Service with a smile is a wonderful thing of course, but how often have you felt apologetic for daring to express a desire to purchase a drink at a café presided over by a bored teenager, or inwardly deflated when confronted by a supercilious barista? It can happen at supermarkets too. You try and avoid the notorious harridan's till lest the scowling and tutting and curt demands for payment push you over the edge. It's cases like these, rather than a need for speed, which have really made the concept of self service so popular! This is where vending machines win the day every time.
Greek mathematician and engineer, Hero, is credited with inventing the very first vending machine, but commercial coin operated vending machines didn't really come into their own until the 1880s, when Victorian society was at the cutting edge of technological development. City life had expanded rapidly as a result of the Industrial Revolution and the railways had become widespread. Railway stations were a fertile ground for the introduction and growth of vending machine culture. These machines sold, not only train tickets, but also cigarettes, matches, sweets, chocolate, postcards and books. They were built to last from cast iron and yet ironically few have survived because of their scrap metal value. The war effort in particular sealed the fate of many.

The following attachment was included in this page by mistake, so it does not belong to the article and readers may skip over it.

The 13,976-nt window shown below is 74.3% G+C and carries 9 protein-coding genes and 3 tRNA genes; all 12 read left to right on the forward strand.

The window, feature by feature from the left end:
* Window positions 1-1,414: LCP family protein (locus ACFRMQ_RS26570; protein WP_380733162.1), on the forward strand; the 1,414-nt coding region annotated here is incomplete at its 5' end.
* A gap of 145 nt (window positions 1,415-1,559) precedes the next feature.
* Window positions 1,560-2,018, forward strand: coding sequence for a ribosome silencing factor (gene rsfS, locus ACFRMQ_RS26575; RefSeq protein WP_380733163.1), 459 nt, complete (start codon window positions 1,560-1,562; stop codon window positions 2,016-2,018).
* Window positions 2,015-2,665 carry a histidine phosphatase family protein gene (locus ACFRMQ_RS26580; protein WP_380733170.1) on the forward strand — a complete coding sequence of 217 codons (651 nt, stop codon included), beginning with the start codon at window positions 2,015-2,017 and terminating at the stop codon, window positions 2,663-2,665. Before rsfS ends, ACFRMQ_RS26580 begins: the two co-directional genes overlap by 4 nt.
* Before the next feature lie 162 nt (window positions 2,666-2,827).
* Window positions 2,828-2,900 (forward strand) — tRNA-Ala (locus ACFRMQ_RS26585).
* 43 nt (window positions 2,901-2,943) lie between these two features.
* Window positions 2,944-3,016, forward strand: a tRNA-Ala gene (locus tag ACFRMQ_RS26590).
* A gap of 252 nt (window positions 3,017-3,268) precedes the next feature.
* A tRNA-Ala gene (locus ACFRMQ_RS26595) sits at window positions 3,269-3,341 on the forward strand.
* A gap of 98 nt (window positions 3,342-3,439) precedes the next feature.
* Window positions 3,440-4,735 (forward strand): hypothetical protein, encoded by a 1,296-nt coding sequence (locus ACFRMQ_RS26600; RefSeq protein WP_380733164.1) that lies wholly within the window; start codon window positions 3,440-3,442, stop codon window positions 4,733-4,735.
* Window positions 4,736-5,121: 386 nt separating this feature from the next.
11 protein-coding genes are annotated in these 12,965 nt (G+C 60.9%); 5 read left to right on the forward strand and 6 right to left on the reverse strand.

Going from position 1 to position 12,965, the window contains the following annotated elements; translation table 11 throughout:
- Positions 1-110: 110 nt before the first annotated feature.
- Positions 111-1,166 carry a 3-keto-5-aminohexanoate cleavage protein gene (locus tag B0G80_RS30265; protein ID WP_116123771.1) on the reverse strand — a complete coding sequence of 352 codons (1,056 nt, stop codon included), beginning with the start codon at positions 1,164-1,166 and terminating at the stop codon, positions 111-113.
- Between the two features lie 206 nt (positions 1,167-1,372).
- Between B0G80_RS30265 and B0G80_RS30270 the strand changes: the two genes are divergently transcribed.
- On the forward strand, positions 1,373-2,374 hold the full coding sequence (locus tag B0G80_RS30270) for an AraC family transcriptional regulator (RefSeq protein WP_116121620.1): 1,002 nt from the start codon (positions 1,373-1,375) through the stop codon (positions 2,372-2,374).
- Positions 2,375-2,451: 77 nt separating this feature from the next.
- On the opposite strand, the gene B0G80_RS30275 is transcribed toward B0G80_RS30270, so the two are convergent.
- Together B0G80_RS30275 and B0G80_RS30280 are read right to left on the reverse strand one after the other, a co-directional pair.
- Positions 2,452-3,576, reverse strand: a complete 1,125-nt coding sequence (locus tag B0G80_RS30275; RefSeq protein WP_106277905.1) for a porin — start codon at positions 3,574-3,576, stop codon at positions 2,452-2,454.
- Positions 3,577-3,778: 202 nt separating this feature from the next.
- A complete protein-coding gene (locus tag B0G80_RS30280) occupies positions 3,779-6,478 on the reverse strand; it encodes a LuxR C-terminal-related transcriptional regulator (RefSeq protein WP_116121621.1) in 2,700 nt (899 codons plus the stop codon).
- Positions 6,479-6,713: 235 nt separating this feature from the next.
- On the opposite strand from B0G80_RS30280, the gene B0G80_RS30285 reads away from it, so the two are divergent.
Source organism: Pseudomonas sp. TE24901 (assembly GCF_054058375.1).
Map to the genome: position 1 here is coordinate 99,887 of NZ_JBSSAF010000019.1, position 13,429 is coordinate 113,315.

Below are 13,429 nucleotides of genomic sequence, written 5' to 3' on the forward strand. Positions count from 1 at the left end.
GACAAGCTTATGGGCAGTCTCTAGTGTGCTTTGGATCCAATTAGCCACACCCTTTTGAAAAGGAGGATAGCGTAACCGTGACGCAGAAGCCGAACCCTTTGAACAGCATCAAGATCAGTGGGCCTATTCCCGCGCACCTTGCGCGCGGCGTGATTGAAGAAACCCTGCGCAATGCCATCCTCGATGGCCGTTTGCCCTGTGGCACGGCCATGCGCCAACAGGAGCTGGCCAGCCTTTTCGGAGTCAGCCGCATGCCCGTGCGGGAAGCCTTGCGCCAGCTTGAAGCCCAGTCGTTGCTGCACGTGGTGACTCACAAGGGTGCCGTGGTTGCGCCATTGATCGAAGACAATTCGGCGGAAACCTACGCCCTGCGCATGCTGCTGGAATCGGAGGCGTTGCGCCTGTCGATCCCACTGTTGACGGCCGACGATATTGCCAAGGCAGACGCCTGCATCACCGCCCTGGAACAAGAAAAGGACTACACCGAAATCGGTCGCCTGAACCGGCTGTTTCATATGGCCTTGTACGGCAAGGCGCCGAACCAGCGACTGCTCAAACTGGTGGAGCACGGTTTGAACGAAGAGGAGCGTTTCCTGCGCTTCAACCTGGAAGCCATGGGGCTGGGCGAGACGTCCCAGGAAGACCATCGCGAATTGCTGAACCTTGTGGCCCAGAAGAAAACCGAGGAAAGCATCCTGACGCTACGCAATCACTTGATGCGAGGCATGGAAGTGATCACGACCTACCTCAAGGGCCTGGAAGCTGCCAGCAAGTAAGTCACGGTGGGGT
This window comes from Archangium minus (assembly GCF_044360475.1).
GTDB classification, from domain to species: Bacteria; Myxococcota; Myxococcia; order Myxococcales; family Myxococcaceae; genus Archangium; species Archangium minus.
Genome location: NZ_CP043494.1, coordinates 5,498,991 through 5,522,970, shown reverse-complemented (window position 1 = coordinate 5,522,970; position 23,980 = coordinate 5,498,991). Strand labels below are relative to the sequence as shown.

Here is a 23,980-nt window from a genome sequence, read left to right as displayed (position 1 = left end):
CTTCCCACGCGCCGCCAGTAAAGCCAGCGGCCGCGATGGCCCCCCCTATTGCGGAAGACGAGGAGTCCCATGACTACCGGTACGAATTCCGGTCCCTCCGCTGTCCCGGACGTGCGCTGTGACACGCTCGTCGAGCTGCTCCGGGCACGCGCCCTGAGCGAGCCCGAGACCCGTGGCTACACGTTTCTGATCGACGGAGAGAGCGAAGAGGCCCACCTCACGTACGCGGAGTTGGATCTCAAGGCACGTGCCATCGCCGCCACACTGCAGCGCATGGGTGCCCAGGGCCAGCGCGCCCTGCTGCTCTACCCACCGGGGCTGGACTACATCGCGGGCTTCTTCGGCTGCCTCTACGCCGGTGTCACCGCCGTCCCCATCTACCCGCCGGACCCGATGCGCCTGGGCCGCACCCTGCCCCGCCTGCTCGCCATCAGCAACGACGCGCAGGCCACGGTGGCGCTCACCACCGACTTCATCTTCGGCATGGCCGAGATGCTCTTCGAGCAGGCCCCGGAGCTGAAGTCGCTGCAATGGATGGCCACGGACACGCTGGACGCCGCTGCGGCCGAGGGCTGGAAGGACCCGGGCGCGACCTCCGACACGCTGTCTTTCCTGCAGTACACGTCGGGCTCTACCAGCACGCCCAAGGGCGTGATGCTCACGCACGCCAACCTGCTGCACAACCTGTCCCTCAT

Sweetmeat Automatic Delivery Company of Southwark Street in London and the Postcard Automatic Supply Company were behind the development and production of early machines that provided companies like Cadbury and Nestlé with an alternative means of reaching the masses. Nevertheless, whilst the big names in chocolate have endured, those Victorian vending machine companies have long since bitten the dust.